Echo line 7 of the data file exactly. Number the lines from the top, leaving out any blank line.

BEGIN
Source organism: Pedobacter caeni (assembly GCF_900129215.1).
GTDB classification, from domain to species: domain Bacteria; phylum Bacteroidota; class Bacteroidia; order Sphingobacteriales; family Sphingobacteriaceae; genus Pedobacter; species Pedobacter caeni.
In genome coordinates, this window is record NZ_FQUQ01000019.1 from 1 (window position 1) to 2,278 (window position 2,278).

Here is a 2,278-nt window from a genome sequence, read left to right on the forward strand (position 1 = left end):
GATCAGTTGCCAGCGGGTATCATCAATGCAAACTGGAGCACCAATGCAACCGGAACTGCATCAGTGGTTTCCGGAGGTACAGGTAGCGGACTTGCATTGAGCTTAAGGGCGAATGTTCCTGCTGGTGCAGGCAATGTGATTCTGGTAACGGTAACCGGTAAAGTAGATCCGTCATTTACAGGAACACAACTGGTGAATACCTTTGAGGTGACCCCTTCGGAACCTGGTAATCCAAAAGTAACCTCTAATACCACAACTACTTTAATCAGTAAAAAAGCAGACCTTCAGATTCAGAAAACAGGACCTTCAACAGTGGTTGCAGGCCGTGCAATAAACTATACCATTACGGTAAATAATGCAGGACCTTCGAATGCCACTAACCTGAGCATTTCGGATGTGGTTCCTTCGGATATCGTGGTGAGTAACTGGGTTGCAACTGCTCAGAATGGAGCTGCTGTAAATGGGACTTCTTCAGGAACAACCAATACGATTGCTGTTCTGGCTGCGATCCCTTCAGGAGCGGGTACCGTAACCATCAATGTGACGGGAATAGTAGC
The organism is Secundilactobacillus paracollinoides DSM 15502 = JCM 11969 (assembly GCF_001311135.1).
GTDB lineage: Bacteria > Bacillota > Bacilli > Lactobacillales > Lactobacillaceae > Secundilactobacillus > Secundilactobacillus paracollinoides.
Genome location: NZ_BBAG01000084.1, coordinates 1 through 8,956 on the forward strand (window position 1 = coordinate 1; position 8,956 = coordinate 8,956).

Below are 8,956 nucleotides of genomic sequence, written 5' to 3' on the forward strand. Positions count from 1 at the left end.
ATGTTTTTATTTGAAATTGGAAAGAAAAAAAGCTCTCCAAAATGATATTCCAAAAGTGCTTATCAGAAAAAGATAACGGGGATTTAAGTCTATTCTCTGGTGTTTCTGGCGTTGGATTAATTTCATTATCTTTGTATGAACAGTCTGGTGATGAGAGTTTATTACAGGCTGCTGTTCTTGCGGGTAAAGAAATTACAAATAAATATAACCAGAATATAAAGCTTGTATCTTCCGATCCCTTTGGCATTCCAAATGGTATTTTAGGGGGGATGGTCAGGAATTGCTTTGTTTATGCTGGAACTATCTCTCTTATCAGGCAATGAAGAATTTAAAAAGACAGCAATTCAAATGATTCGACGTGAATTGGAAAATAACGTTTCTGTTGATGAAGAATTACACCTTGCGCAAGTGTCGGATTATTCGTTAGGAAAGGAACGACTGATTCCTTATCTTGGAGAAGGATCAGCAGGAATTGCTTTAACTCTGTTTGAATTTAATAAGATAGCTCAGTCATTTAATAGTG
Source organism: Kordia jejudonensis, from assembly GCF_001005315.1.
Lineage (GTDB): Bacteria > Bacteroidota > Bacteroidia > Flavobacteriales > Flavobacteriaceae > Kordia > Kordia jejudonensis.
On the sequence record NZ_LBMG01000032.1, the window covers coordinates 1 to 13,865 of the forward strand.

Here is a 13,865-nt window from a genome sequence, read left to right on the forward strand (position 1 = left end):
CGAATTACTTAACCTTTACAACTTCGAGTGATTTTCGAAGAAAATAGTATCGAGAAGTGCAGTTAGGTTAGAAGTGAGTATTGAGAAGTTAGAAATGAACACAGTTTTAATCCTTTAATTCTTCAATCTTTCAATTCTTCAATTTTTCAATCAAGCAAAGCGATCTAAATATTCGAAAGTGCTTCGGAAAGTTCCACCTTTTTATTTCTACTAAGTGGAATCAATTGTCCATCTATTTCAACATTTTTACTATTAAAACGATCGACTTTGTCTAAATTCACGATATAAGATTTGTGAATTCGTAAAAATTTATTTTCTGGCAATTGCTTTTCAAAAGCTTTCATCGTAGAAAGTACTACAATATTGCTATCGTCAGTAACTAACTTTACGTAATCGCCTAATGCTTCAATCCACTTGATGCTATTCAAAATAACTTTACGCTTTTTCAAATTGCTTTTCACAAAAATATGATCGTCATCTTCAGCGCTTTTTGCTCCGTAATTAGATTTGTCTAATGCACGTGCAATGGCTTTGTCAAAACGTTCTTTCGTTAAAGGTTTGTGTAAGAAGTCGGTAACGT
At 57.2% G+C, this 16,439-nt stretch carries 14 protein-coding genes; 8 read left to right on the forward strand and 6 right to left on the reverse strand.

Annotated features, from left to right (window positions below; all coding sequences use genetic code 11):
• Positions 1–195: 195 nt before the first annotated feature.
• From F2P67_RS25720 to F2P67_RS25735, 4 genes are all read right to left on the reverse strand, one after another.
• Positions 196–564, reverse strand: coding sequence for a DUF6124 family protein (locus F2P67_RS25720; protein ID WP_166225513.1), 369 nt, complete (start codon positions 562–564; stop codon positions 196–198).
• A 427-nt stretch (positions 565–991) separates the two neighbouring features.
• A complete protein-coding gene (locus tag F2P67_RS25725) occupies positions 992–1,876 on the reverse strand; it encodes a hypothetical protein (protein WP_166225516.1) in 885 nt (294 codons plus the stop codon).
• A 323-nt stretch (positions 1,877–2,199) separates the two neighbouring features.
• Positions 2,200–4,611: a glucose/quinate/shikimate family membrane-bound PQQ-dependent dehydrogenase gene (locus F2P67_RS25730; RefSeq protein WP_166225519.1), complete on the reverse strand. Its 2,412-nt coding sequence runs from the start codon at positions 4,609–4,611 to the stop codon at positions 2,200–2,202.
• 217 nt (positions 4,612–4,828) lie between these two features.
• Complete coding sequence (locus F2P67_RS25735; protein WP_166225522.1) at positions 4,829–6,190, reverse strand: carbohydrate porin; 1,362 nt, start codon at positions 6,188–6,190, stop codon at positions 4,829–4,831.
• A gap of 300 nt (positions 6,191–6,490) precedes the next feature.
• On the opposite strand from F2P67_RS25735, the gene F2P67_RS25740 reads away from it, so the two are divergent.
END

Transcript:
GTDB lineage: Bacteria > Bacillota > Bacilli > Lactobacillales > Lactobacillaceae > Secundilactobacillus > Secundilactobacillus paracollinoides.